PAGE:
Thread: Tribe of Dan
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Old 05-08-2014, 05:33 PM   #631
lightgiver
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Arrow Dan I of Denmark


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Dan I was the progenitor of the Danish royal house according to Saxo Grammaticus's Gesta Danorum. He held the lordship along with his brother Angul, the progenitor of the English..Angul ("Angull") was, according to Gesta Danorum, the ancestor of the Angles in Denmark..His father was king Humbli, probably the same as Heimdall, one of Woden's twelve diar in Sigtuna and Gamla Uppsala in Sweden...Already in Jordanes' Getica (written in the 6th century), the Danes, of the same tribe as the Swedes, are said to have emigrated from Sweden to Denmark in ancient times..Gesta Danorum (13th century) continues to say that Angul had his name given to the region he governed (Angeln), and that his descendents later conquered Great Britain, and substituted the new title of their own land for the island's original name...

Rígsþula or Rígsmál ("Lay of Ríg") is an Eddic poem in which a Norse god named Ríg or Rígr, described as "old and wise, mighty and strong", fathers the classes of mankind. The prose introduction states that Rígr is another name for Heimdall, who is also called the father of mankind in Völuspá.

In Rígsþula, Rig wanders through the world and fathers the progenitors of the three classes of human beings as conceived by the poet. The youngest of these sons inherits the name or title "Ríg" and so in turn does his youngest son, Kon the Young or Kon ungr (Old Norse: konungr, king). This third Ríg was the first true king and the ultimate founder of the state of royalty as appears in the Rígsþula and in two other associated works. In all three sources he is connected with two primordial Danish rulers named Dan and Danþír..The poem Rígsþula is preserved incomplete on the last surviving sheet in the 14th-century Codex Wormianus, following Snorri Sturluson's Prose Edda.. A short prose introduction explains that the god in question was Heimdall, who wandered along the seashore until he came to a farm where he called himself Ríg.. The name Rígr appears to be the oblique case of Old Irish rí, ríg "king", cognate to Latin rex, Sanskrit rajan and Gothic reiksReiks ( Latinized as rix) is a Gothic title for a tribal ruler, often translated as "king".. In the Gothic Bible, it translates the Greek árchōn (ἄρχων).. It is presumably translated as basiliskos (βασιλίσκος "petty king") in the Passio of Sabbas the Goth..The term reiks was in origin a Celtic word adopted by the early Germanic peoples (as *rīks; see also Reich). It also figures prominently as second element in Gothic names, Latinized as -rix, and often anglicized as -ric, e.g. in Theoderic (Þiuda-reiks).. The use of the suffix extended into the Merovingian dynasty, with kings given names such as Childeric, and it survives in modern German names such as Ulrich, Dietrich...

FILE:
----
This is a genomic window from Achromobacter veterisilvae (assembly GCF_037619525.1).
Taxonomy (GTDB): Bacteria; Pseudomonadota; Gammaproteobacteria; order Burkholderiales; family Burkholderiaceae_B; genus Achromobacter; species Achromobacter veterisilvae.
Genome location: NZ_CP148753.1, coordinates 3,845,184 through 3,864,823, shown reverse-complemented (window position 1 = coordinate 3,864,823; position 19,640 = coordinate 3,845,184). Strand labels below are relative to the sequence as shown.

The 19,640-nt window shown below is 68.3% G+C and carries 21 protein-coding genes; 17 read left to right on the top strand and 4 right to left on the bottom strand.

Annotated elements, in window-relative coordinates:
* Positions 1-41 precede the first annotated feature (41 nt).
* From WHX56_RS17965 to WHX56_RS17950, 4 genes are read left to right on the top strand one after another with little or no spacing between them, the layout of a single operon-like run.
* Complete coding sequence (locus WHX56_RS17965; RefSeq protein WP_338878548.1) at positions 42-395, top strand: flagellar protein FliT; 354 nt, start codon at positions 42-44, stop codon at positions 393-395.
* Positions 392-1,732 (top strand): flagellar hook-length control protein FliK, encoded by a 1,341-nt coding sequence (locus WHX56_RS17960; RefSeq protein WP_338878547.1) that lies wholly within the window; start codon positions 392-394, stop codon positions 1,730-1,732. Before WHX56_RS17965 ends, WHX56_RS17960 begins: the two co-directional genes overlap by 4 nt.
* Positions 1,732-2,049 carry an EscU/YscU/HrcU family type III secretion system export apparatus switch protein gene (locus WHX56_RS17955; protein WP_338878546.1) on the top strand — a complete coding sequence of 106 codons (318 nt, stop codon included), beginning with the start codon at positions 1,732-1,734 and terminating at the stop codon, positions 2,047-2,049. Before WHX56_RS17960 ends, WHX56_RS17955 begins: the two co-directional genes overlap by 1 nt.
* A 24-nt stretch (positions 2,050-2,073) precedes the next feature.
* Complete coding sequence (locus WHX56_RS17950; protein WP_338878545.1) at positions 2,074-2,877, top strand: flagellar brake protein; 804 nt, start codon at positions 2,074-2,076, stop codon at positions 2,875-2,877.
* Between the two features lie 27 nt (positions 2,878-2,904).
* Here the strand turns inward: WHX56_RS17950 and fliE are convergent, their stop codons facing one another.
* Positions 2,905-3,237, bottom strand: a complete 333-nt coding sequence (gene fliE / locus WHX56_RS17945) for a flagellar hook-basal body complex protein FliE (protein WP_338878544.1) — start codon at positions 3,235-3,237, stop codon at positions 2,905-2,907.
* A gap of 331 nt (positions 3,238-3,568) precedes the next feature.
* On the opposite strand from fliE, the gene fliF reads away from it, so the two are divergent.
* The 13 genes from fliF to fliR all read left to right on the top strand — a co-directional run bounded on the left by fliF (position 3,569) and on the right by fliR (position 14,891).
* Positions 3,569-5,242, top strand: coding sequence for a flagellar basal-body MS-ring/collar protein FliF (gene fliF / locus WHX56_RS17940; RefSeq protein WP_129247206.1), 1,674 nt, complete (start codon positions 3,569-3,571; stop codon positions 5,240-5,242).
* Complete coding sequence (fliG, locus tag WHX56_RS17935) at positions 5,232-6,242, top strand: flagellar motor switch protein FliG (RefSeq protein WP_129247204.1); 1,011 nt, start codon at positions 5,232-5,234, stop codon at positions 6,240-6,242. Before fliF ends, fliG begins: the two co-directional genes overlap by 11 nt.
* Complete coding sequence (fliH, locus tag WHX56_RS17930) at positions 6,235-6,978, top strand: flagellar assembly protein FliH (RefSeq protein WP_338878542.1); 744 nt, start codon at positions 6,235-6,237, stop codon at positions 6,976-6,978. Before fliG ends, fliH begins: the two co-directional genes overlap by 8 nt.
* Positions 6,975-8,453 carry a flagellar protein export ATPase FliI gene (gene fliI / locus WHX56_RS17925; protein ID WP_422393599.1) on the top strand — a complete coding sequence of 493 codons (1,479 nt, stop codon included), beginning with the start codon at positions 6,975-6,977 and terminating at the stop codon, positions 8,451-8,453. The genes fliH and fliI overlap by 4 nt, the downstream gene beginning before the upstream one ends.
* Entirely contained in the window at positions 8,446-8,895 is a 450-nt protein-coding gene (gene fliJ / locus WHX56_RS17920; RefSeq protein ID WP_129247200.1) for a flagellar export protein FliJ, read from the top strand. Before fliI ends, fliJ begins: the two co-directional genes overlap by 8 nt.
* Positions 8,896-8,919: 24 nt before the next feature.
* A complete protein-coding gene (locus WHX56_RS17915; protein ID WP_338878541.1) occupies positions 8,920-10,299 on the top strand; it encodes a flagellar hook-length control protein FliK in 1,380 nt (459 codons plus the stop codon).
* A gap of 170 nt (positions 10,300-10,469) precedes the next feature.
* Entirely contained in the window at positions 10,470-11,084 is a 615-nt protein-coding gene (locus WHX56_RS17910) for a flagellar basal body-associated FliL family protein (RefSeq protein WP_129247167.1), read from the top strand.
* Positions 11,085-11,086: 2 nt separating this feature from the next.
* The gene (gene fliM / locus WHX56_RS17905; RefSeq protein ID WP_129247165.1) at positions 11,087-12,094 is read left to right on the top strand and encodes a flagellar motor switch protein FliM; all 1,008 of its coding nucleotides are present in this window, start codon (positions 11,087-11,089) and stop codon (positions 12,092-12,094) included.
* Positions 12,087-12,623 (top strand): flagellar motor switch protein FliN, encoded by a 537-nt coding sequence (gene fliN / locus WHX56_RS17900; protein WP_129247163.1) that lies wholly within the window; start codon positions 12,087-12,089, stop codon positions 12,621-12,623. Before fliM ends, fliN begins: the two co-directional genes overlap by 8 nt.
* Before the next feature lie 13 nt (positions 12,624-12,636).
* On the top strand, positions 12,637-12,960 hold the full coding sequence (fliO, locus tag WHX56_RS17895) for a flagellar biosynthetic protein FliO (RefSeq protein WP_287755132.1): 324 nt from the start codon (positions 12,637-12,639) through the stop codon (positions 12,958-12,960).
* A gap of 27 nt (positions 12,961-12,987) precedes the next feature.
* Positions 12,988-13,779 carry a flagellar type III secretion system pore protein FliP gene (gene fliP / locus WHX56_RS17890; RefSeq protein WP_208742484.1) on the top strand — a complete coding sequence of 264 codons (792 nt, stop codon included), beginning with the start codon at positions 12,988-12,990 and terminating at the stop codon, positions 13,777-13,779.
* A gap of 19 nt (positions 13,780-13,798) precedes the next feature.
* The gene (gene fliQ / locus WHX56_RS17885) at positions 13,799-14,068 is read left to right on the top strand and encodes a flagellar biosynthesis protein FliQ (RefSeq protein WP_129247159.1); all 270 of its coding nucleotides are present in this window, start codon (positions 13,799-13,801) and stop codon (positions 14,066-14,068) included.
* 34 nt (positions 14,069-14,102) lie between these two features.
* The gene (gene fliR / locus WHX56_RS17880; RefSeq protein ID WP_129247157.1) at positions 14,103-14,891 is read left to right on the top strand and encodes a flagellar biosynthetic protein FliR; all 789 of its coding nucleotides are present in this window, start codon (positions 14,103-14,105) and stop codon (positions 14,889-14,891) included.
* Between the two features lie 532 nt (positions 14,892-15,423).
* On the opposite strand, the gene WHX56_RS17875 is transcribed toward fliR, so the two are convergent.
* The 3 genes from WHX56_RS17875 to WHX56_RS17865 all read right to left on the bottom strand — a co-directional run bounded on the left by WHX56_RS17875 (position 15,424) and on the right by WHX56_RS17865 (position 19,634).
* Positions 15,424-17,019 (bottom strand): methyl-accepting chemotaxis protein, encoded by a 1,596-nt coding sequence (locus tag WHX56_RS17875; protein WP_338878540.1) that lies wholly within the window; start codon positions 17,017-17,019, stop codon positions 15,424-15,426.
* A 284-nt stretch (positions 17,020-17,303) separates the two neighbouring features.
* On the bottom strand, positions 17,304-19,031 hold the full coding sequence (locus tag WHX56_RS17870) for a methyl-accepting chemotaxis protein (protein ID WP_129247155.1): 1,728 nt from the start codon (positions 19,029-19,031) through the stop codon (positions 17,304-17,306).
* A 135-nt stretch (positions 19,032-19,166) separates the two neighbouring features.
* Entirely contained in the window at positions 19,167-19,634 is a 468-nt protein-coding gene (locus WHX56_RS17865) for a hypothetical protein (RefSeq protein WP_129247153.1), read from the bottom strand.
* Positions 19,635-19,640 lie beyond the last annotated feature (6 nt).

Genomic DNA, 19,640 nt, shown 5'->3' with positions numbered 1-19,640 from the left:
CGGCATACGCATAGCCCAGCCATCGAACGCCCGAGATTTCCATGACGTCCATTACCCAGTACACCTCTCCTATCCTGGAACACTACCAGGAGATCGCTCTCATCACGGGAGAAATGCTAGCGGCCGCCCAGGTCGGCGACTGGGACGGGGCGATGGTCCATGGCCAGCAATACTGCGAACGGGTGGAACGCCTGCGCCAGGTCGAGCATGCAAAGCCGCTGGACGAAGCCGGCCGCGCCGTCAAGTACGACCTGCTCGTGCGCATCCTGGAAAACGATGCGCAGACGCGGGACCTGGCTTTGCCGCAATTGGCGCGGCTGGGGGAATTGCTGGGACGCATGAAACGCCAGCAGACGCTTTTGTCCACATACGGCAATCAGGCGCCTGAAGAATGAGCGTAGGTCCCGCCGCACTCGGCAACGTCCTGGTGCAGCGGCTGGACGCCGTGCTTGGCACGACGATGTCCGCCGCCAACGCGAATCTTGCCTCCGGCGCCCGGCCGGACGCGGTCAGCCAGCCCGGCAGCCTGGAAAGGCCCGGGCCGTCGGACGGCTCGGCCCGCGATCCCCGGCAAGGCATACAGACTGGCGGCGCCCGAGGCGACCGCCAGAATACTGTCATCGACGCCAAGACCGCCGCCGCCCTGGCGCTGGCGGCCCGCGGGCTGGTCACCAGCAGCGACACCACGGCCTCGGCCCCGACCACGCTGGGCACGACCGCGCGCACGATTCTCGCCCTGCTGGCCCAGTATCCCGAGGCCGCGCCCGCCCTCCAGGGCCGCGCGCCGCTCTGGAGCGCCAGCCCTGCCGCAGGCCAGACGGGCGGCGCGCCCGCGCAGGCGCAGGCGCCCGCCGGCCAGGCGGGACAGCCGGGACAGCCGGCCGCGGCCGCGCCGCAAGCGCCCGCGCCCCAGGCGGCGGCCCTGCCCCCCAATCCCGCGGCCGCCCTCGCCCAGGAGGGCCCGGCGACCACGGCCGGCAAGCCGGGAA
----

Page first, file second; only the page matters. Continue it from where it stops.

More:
http://en.wikipedia.org/wiki/Dan_I_of_Denmark
http://www.davidicke.com/forum/showp...5&postcount=71I have of late, but wherefore I know not, lost all my mirth, forgone all custom of exercises; and indeed, it goes so heavily with my disposition that this goodly frame, the earth, seems to me a sterile promontory; this most excellent canopy, the air, look you, this brave o'erhanging firmament, this majestical roof fretted with golden fire! Why, it appears no other thing to me than a foul and pestilent congregation of vapours. What a piece of work is man! How noble in reason! How infinite in faculties! In form and moving, how express and admirable! In action how like an angel! in apprehension, how like a god! The beauty of the world! The paragon of animals! And yet, to me, what is this quintessence of dust?.. http://www.davidicke.com/forum/showp...&postcount=601
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